- Level Body Acceleration and Braking—In an aircraft like Sikorsky’s high-speed X2-powered Raider X, for example, power can be added to both the propeller and main rotor to accelerate without changing attitude. It can also brake by using negative thrust from the propeller. Helicopters without these capabilities require their main rotor to tilt. The rapid acceleration provided by X2 in constrained spaces increases survivability by minimizing exposure time to combat threats.
- High Turn Rate—The rigid main rotor permits tight turns in half the distance of helicopters with traditional rotors, much like a high-performance Formula 1 race car makes turns on a racetrack. This mission-critical capability decreases engagement time and increases lethality and survivability by being able to close on a target faster.
- Nose Up/Down Hover—Helicopters with a conventional single main rotor can’t point their nose up or down and maintain position at the same time. X2 nose down/nose up hover capability enables pilots to aim sensors and weapons in mountainous and dense urban environments. This is a powerful and lethal combat advantage.
- Highly Maneuverable —The X2 rigid coaxial rotor systems and 3G maneuverability provide unique agility to engage in close air support, operate in restrictive terrain, and allow unparalleled hover attitudes.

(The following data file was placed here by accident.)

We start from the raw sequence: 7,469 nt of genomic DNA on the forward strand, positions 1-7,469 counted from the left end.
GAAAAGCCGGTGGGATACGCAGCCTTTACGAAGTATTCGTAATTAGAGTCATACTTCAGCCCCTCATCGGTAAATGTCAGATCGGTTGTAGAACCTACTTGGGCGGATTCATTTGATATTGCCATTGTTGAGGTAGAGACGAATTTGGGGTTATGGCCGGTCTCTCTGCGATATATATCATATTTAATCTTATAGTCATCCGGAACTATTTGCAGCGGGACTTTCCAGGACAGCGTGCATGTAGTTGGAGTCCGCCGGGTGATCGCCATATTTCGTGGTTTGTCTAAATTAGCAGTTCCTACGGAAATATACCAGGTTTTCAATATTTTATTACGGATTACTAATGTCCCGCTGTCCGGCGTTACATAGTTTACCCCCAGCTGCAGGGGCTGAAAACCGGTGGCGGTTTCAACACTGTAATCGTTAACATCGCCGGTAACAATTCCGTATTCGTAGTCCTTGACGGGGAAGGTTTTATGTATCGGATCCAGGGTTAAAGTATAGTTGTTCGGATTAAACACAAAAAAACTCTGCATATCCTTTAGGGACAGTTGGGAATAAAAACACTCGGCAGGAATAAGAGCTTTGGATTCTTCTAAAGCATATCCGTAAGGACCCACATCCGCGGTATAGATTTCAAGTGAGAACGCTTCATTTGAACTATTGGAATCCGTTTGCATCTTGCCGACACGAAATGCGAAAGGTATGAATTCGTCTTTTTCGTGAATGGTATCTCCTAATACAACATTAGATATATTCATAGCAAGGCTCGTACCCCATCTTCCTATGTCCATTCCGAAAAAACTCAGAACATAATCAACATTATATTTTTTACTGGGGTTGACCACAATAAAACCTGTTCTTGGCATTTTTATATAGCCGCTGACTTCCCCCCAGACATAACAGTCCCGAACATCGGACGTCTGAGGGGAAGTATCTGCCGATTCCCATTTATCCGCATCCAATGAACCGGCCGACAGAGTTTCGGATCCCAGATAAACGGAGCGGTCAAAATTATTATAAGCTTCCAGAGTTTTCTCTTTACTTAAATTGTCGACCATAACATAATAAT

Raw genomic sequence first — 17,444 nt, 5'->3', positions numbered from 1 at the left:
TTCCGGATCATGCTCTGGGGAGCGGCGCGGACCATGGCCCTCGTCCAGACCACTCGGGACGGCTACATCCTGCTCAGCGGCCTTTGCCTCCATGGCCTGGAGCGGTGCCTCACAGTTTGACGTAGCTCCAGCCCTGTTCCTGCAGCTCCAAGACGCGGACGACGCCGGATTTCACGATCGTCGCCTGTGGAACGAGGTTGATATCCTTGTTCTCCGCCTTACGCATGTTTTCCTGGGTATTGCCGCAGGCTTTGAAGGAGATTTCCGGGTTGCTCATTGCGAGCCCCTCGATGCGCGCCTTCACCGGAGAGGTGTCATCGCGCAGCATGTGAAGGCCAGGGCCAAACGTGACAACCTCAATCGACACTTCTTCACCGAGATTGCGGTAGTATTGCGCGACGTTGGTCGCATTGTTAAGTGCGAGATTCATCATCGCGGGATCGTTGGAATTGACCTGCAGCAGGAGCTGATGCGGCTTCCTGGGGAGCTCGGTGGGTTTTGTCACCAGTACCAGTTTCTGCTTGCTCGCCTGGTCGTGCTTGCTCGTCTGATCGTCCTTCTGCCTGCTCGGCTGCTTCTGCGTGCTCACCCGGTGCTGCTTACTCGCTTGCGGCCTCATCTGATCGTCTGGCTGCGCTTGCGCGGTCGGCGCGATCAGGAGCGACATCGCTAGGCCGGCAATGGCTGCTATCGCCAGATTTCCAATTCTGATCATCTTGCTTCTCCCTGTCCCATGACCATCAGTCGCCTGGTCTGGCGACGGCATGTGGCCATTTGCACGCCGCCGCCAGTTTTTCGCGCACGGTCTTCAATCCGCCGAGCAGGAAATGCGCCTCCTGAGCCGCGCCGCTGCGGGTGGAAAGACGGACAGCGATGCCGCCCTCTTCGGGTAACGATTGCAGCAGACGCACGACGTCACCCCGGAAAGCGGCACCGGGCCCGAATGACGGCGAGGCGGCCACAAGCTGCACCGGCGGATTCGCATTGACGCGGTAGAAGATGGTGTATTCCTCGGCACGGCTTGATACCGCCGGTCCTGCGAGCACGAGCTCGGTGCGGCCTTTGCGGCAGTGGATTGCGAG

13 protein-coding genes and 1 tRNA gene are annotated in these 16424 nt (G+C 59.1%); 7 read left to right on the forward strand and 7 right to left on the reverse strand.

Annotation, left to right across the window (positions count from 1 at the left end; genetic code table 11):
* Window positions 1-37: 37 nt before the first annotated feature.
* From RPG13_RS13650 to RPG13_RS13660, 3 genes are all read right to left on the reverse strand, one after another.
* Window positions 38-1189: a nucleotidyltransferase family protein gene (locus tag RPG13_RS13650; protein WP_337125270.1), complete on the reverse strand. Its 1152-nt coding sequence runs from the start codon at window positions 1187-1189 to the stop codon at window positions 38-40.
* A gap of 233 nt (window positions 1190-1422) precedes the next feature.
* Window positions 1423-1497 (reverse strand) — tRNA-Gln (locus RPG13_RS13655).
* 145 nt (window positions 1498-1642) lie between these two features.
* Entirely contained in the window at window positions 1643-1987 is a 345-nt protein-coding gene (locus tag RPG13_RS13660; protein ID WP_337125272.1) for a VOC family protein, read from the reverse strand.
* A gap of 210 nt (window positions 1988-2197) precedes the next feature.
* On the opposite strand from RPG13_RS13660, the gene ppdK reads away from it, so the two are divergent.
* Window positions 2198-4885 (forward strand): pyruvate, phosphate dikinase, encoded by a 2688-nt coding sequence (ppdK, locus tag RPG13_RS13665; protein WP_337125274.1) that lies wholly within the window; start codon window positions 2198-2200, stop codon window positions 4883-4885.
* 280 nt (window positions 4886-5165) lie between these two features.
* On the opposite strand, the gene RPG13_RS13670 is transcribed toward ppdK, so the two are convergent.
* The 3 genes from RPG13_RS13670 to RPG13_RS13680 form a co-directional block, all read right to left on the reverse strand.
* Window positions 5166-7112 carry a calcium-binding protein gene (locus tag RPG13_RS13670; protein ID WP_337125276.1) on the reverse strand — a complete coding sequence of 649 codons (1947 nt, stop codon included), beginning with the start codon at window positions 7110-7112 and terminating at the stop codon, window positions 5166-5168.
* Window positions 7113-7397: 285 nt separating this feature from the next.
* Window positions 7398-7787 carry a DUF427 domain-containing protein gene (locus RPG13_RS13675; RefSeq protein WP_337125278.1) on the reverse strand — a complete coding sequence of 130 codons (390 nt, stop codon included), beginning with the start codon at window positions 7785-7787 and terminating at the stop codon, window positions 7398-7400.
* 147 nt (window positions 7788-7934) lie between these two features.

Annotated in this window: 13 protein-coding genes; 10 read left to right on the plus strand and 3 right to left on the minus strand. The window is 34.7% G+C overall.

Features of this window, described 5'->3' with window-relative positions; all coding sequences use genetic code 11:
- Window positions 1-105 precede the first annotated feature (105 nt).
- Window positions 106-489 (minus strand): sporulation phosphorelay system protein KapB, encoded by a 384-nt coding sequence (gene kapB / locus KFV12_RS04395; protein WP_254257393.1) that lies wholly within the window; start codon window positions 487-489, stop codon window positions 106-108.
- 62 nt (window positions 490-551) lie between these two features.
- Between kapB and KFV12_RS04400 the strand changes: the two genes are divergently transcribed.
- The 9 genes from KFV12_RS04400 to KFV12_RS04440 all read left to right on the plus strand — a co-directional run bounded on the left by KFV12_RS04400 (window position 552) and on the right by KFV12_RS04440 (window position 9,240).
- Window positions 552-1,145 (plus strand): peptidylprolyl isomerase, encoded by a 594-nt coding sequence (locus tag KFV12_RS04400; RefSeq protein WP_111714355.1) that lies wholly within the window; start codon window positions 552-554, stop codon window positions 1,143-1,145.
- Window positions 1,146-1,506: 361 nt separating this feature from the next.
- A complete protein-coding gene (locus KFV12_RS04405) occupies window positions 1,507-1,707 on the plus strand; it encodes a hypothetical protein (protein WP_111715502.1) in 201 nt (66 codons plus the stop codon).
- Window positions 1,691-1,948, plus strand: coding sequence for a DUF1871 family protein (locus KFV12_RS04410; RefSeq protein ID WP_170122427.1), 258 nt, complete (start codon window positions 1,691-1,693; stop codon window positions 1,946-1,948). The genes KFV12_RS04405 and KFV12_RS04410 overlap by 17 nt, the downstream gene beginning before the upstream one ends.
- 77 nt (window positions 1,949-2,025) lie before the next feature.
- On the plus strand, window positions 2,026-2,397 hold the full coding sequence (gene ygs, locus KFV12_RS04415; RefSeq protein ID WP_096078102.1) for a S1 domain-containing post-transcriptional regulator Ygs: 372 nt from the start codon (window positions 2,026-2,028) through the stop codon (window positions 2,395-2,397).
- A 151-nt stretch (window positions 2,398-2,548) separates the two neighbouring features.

- Commonality – There are advantages to a common X2 approach to FVL utilizing common or identical sustainment, maintenance procedures, MOSA, infrastructure, ground support equipment, special tools.
Bill Fell, an experimental test pilot at Sikorsky, has been a part of the flight test program for both RAIDER and DEFIANT. He describes the capabilities of the X2 Technology suite as revolutionary and truly game changing.
“The rigid rotor really is impressive, in terms of the crispness that it provides the pilot and the sense that the pilot gets to really be in tune with the machine,” says Fell. “As you roll into a turn, you’re able to snap it to quickly to the roll attitude that you want. It handles more like a high-performance jet fighter.”
The SB>1 Defiant is put through its paces in flight test.
Sikorsky’s approach to FVL delivers a low risk, mature approach to the Army’s requirements and the team remains laser focused on this effort. Both the S-97 RAIDER and SB>1 DEFIANT, as well as future X2-based helicopters, will provide the military with fast, agile, and survivable compound coaxial helicopters that will equip future aviators to address evolving peer and near-peer threats in an ever changing and demanding environment. (Sikorsky, a Lockheed Martin Company).